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Review of The Wizard Of Oz by the Northampton Musical Theatre Company at Royal & Derngate (Derngate), Northampton

The last couple of shows from the award-winning Northampton Musical Theatre Company has been a slightly mixed bag, with their last show at Derngate the rather difficult to get a grip on thrills of Grease, a woefully inferior stage version of the classic film despite being very well performed. Their best show recently was ironically Summer Holiday, hidden at the much smaller Cripps venue. Therefore still in the wake of the exceptional Sister Act, does The Wizard of Oz create the Derngate magic once again?

The answer for me, is both yes and no, it is as always an exceptional production filled from top to tail with talent, as NMTC is so renowned for, and packing the audience in and thrilling them like perhaps nothing like Oz can in the musical department, you cannot question its selection really. However, like Grease, and to readjust a requote, "it's just Oz". This time I use it in the way that Oz is just a little over-familiar, I am desperate for the buzz that I got from Sister Act once again.

Having said all this negativity, I must comment here that I did really find the show a tremendous amount of fun, it's true that before we actually get to Oz, it's a little un-thrilling, and if I had seen another second of that filmed storm sequence, I might have blown up myself, but otherwise it really is an exceptional show.

Firstly, it looks truly fabulous, from the great main character costumes, onto an assortment of eye-catching vibrant dresses, the whole show is a feast for the eye, as are the backdrops. It's all professional stuff of course, so you expect it to be.

The performers though is where it matters of course with the homegrown talent and leading the way is a sweet and confident performance from Samantha Perryman as the iconic Dorothy, happily handling the role in her own way, including her quality performance of the classic of Over The Rainbow. There is no point trying to recreate Judy Garland's style as it's going to be a lose-lose scenario, and Samantha pitches it correctly her way.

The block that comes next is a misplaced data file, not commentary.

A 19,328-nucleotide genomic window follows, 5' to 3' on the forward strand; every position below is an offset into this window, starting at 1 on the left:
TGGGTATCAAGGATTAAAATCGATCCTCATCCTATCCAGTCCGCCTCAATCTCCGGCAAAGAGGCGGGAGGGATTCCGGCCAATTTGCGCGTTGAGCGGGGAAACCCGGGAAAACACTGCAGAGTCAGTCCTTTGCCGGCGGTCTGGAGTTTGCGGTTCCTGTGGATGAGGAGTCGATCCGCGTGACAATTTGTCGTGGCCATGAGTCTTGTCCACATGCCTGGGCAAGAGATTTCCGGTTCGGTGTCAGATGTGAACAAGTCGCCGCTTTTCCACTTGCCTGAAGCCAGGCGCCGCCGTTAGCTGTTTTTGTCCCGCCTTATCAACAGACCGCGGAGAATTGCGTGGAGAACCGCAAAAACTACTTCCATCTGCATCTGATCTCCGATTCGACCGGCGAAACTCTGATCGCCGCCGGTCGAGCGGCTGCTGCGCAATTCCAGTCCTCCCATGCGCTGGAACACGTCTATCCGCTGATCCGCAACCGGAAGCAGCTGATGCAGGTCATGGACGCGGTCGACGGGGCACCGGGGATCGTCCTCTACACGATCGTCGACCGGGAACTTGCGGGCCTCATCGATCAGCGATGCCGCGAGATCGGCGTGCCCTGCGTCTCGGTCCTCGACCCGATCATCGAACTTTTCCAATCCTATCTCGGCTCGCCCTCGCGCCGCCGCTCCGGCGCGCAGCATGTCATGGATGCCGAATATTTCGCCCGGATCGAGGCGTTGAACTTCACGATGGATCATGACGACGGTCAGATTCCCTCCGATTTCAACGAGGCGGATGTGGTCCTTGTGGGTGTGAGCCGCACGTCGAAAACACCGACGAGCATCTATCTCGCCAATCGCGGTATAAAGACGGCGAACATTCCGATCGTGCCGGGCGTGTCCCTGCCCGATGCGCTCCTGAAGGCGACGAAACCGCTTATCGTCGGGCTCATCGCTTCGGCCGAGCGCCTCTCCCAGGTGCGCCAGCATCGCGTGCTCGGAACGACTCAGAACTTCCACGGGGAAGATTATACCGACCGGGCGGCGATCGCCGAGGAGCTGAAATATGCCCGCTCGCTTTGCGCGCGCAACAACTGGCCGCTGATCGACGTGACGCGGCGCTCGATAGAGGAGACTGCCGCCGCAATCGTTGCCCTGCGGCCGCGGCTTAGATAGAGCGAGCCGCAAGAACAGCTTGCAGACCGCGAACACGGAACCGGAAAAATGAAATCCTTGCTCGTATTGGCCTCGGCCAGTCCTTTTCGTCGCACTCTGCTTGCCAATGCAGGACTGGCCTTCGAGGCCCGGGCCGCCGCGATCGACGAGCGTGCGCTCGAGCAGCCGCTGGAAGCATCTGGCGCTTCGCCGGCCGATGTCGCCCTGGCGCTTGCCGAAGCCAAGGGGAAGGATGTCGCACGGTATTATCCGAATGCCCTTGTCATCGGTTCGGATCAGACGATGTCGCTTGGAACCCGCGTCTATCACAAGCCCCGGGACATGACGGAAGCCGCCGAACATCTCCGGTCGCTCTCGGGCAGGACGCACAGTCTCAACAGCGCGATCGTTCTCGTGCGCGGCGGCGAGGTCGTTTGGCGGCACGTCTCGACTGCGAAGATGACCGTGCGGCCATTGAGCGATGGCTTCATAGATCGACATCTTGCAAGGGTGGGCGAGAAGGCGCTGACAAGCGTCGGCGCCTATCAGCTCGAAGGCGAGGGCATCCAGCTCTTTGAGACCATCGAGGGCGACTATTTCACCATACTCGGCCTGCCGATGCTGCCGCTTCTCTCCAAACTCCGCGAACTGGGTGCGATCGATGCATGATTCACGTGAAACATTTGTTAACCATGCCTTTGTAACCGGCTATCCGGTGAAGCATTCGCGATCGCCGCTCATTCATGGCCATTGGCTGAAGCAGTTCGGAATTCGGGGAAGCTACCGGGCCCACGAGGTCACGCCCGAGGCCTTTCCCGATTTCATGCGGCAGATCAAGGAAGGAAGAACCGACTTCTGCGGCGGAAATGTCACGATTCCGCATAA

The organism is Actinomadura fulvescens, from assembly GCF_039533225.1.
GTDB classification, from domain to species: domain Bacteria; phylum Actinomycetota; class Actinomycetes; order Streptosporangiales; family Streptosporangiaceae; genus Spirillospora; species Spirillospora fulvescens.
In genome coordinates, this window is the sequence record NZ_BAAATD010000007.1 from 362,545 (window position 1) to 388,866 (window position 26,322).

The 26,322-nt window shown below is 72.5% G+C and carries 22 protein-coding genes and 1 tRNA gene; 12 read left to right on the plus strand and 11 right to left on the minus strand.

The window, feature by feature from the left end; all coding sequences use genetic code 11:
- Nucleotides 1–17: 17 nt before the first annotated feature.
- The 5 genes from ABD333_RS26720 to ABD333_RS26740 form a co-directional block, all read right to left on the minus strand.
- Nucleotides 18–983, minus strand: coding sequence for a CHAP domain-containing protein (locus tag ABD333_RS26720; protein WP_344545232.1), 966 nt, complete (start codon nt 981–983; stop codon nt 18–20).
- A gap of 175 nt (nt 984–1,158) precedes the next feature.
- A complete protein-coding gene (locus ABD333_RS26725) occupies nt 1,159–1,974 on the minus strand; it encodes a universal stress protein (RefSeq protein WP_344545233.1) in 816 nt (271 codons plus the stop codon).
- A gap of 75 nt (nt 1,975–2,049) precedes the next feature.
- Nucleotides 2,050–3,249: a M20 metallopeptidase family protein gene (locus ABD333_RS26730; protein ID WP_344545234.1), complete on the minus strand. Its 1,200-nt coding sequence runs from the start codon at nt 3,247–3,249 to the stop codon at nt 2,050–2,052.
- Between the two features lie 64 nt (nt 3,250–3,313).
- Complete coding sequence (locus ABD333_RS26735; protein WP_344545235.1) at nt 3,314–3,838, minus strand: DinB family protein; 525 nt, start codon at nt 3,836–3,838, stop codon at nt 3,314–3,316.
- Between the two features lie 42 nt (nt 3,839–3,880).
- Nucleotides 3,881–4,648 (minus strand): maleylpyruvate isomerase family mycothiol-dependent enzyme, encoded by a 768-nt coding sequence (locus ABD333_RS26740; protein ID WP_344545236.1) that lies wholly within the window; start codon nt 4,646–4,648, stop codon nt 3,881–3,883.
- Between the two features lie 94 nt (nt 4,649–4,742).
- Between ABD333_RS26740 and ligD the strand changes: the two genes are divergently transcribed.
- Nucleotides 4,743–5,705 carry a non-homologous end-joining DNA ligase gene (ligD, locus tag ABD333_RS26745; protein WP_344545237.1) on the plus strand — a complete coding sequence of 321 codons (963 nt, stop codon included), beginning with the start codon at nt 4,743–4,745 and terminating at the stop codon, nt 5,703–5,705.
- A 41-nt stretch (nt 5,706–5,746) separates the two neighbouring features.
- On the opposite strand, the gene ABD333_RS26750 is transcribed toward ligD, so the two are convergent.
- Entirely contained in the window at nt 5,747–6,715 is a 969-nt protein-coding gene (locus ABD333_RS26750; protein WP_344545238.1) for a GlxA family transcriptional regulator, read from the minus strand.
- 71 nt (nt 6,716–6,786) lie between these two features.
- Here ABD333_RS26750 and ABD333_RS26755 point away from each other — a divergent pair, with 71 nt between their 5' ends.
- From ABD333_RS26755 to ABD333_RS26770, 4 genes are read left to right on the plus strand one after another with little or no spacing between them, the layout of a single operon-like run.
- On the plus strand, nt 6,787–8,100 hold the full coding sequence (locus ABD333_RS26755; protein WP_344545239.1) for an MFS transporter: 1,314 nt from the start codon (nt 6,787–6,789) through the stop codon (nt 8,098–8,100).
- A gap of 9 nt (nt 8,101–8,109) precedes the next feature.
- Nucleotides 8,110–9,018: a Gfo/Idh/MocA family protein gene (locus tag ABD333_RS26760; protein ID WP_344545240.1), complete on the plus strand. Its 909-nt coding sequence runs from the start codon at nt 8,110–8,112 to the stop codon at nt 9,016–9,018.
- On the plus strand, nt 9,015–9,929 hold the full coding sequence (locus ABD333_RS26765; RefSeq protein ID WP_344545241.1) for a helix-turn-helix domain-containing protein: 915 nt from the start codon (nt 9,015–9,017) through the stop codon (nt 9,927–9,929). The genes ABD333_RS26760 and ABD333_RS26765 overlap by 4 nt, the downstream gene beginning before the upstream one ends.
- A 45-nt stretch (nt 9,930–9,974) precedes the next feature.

Our three adventurers of Scarecrow (Gordon Ritchie), Tinman (Luke White) and Cowardly Lion (Ben Stanton) are given full and sublime character by all the performers. Gordon (who was one of the very best parts of another show I saw last year, Danny Hero) is a tremendously physical scarecrow, full of the clumsy moves of the original, while Luke brings great comic timing to his constantly rusting Tinman. However, for me, the star of the three (and probably the show) is Ben's Lion. Yes, it's a truly brilliant character as it is, given the best material of the show, but Ben truly is brilliant bringing him to life in every classic mannerism. He gets the best response from the audience and that is no surprise. Brilliant timing and delivery on that fleeting glimpse of Lion in Kansas as well. Just fabulous.

From the other main characters, Ashleigh Maddison absolutely nails the mannerisms, character and most importantly the voice of the Wicked Witch of the West. Even as Miss Gultch and the brilliant arrival on her bike, the character is being formed with just a glimpse to the audience.

The ensemble is as always brilliant, and from their routines, my favourite absolutely was the Jitterbug, brilliantly performed and very importantly worth the obvious effort put into to produce, I got pretty tired just watching it. The big songs of the show are all lovingly brought to life, including all the obvious well-known ones, however, the one I took away from the show most and still occupies my head is Poppies/Optimistic Voices, a haunting song, and truly stunningly produced by the cast, one of the very best I have heard.

The children ensemble group (Ruby at my performance) are huge fun and offer plenty of opportunity for substantial "awws" from the audience and it was an inspired choice to have the dimutive miniature Winkie at the end of the chain. Times have changed somewhat though, so there were more than a few knowing sniggers at the mention of winkie. Toto, played by Boo in the performance was tremendously well behaved, although it has to be said that the presence on stage of a dog for such a long time might perhaps sit comfortably with everyone.

The flying scenes run smooth, increasing once again the reach of this ambitious company. Meanwhile, there is great fun to be had from the crow and tree trios in the Scarecrow and Tinman sequences, even allowing the occassionally horrendous puns on offer, they were both nicely performed by all tree of them, ahem...

Finally musical director Graham Tear whips his quality and hugely numbered (23! Take note professional shows!) orchestra into a brilliant collection of tunes, and balance is one of the better I have heard, not too often drowning out the lyrics.

The Wizard of Oz is old-fashioned fun which gells with pretty much all ages and with both it's vibrant colours and eccentric characters it makes an excellent trip to the theatre. While perhaps the group could be bolder with its selections (and both next year are much more promising), pretty much everyone was thrilled with this brilliantly created return to Oz and I myself can see why as it happily won me over.

Whipping up a storm of success.

Performance reviewed: Wednesday 25th October 2017 (matinee) at the Royal & Derngate (Derngate).

The Northampton Musical Theatre Company perform The Wizard of Oz until Saturday 28th October 2017. They have a website which can be found at, while they are also on Twitter @theNMTC and Facebook at

For further details about the Royal & Derngate visit their website at

Photos: Pete Thorn

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